Fish is another popular shell that is famous for its autocomplete support.

Ah, there is also oh my fish to set up your fish 🐠.

Terminal Utilities

Here I’m listing terminal tools and utilities I’ve found useful over the course of years.

Find; Search; Filter Files, Folders and Streams

  • ack (this is a must-learn, especially if you search source code a lot)
  • fzf (Fuzzy Finder: Another finder utility that you’d question how you lived without it)
  • grep (must be in your toolbox)
  • peco (peco is a simplistic, interactive filtering tool)
  • ripgrep (ripgrep recursively searches your directories)
  • The Silver Searcher (a code searching tool similar to ack)
  • fx (a utility to view JSON in terminal)
  • jq (so as this one)
  • sed (Stream Editor—another powerful tool to learn)
  • zoxide (alias cd zoxide)

Help

  • ExplainShell is a web app to explain the shell command you paste in.
  • fuck is a command-line utility that recovers you from your mistakes.
  • how2 finds the simplest way to do something in a Unix shell.
  • howdoi provides instant coding answers via the command line.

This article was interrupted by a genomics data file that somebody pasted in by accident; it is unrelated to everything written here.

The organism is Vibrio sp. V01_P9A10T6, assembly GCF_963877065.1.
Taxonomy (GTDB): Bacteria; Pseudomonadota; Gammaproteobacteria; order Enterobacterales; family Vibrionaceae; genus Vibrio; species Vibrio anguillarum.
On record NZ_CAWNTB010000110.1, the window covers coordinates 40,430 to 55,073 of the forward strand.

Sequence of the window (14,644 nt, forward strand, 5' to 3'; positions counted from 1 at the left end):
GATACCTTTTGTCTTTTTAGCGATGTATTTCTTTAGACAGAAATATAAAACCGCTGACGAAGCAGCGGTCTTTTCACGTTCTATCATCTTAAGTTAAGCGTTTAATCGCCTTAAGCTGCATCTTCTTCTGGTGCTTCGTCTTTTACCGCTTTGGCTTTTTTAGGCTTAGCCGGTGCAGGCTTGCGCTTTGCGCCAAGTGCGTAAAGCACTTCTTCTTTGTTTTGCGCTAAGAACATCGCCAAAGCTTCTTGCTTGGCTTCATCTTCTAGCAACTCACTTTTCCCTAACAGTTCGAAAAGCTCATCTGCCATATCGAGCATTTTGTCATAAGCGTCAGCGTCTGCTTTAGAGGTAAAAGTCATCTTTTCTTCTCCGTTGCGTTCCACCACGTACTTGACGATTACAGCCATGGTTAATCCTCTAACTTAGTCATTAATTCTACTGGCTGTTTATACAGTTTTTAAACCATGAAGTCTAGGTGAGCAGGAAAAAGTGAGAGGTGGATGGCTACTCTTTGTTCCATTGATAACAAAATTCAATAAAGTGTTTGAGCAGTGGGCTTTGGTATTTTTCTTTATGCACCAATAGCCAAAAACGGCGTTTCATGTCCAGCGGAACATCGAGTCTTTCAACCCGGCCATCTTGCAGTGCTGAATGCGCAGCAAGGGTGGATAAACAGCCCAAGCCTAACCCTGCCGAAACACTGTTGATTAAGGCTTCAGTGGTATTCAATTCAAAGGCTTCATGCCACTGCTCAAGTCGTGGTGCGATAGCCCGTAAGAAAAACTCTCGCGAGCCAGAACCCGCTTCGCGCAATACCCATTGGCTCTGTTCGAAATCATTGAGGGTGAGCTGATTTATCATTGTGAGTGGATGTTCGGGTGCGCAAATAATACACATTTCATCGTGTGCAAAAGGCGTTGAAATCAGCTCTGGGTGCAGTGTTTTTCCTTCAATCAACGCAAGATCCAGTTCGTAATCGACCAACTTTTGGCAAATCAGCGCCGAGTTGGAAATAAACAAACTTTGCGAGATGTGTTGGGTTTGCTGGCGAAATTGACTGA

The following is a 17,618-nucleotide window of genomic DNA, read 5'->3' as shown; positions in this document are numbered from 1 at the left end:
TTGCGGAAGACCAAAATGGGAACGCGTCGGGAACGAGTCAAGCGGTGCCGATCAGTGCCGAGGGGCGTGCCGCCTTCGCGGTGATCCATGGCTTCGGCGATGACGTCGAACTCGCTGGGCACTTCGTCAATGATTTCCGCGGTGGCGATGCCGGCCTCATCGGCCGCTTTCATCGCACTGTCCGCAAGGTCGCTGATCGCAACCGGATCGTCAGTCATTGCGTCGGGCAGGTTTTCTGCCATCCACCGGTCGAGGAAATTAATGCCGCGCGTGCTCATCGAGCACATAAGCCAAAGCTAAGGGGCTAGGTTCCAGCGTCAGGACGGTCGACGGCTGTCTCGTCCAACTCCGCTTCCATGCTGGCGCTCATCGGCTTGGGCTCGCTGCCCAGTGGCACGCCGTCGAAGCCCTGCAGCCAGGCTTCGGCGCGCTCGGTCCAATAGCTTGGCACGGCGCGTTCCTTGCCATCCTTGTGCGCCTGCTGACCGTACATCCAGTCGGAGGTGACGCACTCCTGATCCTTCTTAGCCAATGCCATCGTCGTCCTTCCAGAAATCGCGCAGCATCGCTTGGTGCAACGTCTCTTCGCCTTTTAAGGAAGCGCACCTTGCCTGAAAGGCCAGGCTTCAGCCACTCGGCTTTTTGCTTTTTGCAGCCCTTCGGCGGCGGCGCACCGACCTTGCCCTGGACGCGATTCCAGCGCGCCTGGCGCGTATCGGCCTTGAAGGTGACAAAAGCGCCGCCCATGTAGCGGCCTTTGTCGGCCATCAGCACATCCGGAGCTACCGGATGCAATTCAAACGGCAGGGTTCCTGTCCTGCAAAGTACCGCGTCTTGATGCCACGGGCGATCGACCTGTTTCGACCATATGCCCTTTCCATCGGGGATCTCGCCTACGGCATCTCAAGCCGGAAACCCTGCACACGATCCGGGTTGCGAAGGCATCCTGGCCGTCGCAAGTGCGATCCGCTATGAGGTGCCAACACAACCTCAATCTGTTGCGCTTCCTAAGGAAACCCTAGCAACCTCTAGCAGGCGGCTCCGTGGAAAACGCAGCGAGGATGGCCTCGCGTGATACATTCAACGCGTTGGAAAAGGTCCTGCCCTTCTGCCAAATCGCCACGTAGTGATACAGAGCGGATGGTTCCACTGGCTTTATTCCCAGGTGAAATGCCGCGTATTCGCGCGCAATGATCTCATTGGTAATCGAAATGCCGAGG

• tldr-pages is for those who are tired of reading the full manual.
  • tldr.sh is the website for tldr-pages.

Terminal Multiplexing

File and Folder Management

  • exa (alias ls exa)
  • trash (moves files and directories to trash)
  • jump (jump helps you navigate faster by learning your habits)
  • autojump (similar to jump)
  • lazy-cd (path bookmarking for bash)
  • aliasme (a shell script to organize your aliases)
  • fkill-cli (fabulously kill processes with extreme prejudice)
  • direnv (unclutter your .profile)

Monitoring and System Info

  • htop (better top)
  • vtop (similar to htop, but graphical)
  • glances (better htop 🙂)
  • neofetch (a command-line system information tool)
  • progress (shows the progress of cp, mv, dd, etc.)

Getting $#!% Done

  • todo.txt (a future-proof task tracking tool)

Mac-Specific

  • mas (Mac AppStore command-line interface because why not 🤷‍♂️)
  • homebrew (the closest you can get to a package manager for Mac OS)
  • macports (similar to homebrew)

Conclusion

That’s a lot of tools and utilities to get you started with the terminal. I hope you find them useful.

Until next time… May the source be with you 🦄.